Tag - Calendar
In the two years or so since we last looked at this app, it's been updated 17 times. That somehow seems fitting for software designed to keep you productive. Pocket Informant 4.91 is for busy people juggling busy lives, and especially ones that revolve around both tasks and appointments.
We're suckers for apps that look great: we reckon that if you're going to spend a gigantic amount of time in front of a computer screen, you should at least have something worth looking at. However, design is pretty much infinitely more that what something looks like and we've seen that the apps with the finest appearances tend to be the ones that are designed well in every way. It's not a universal truth but it is with Fantastical 2.2 for OS X which is gorgeous, powerful and now updated with some delicious extras.
You can usually make this bug happen, if you really want to, by signing out of iCloud on your iPhone, and back in again. That's how we found it: having done that to fix another problem, we discovered that our Apple Watch then permanently displayed "No More Events," regardless of how busy our day really was. There are apparently other ways, other combinations of situations that make this happen, but there's one solution to fix them all.
This even looks like the kind of thing you'd have used in the Filofax era. The Parker Planner company says it began by making productivity tools on paper, and that the move to iOS was obvious. Yes. If they still sell any paper, the Parker Planner 1.7.7 app for iPhone is better.
We were asked this question by @MattHelmGuitar over on Twitter: "Do you know a good iPad calendar app that syncs with Google Calendar? The built-in one is unreliable at synchronizing. Thanks." It proved to be one of those questions like when do you stop calling something bread and start calling it toast? Leaving alone that issue that you can only know if something is reliable if you really hammer it for years, there was also that word "good." We're going to say that the answer is Sunrise 4.21, but actually we're going to say it loudly enough that you don't hear us wondering what we'd find if we kept looking. Nor that we expect to change our mind during the year.
Microsoft made no secret of how it had bought the companies behind calendar app Sunrise and email app Accompli. Now it's making a big deal of how it will be taking the best features from those and putting them right into its own Outlook. Microsoft Outlook 2.0.0 for iOS is the start of this process and for all the promise of what's coming next, it is just a start. If nobody told you, you might not spot for quite a while that anything is different at all -- unless you used the old Sunrise app.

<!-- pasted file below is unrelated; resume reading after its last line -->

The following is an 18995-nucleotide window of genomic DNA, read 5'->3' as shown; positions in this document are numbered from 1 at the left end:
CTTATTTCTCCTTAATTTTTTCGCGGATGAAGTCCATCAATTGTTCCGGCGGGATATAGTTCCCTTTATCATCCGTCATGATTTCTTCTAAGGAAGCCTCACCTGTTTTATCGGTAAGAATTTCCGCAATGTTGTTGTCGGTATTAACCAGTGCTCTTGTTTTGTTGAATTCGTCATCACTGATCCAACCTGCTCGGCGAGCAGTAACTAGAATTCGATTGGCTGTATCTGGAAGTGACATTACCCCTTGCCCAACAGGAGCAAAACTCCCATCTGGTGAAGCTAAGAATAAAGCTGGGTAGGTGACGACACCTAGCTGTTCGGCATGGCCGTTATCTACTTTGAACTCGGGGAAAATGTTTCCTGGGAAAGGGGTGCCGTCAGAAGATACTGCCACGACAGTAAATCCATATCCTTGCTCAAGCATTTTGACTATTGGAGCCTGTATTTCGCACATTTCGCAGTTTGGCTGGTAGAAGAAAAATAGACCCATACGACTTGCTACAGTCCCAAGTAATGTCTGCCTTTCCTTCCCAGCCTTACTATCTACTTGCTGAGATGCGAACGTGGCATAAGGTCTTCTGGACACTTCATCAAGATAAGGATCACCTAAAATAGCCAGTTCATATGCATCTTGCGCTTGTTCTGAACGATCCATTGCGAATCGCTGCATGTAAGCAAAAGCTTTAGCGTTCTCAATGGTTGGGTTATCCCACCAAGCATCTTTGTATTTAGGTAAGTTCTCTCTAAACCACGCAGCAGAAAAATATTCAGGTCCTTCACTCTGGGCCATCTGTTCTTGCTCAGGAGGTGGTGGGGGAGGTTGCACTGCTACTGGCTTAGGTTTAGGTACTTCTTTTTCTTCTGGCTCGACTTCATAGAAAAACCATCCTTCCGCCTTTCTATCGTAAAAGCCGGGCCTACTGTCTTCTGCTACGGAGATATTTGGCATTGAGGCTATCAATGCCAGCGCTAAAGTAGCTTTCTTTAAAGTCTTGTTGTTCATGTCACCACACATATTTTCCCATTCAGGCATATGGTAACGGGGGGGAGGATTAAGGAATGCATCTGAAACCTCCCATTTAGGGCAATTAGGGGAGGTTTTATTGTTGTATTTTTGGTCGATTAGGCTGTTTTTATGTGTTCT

File this under "simple, short and a workaround" while Apple fixes a bug. Since at least iOS 9, possibly earlier, there have been sporadic reports of a problem with Calendar on iPhones. If you go to the month view, tap on a date and nothing happens, you've got the bug. Fortunately, we've got the solution: double-tap instead.
Last week Pointers covered scratching an itch that had come up for us: the need for certain people to see our calendars despite their being on Google and our being on Apple Calendar. The short version is that you can do it but it's a bit fiddly and involved a workaround. It turns out, though, that we need a longer version because all that worked fine when these people were in our group company Google Calendar. Now the people who needs to see it the most are not: they're remote workers and what they really require is to have our calendar appear alongside their own.
Sometimes, Apple's automatic updating of apps is handy because there are versions you know you ought to have, but you'll get around to it later, or when they add something big. Google Calendar 1.1.0 for iPhone is not a big update. It's a good one, but it's not compelling. It's also still on iPhone alone, not iPad, which is a curious omission.
Stop us if you've heard this one: we want to share our calendar with someone, but we don't want them to know precisely what we're doing. We need them to know we're a bit busy on Tuesday morning but, on balance, we'd rather they not be able to tell that it's our DUI court case. To be fair, they don't want to know either.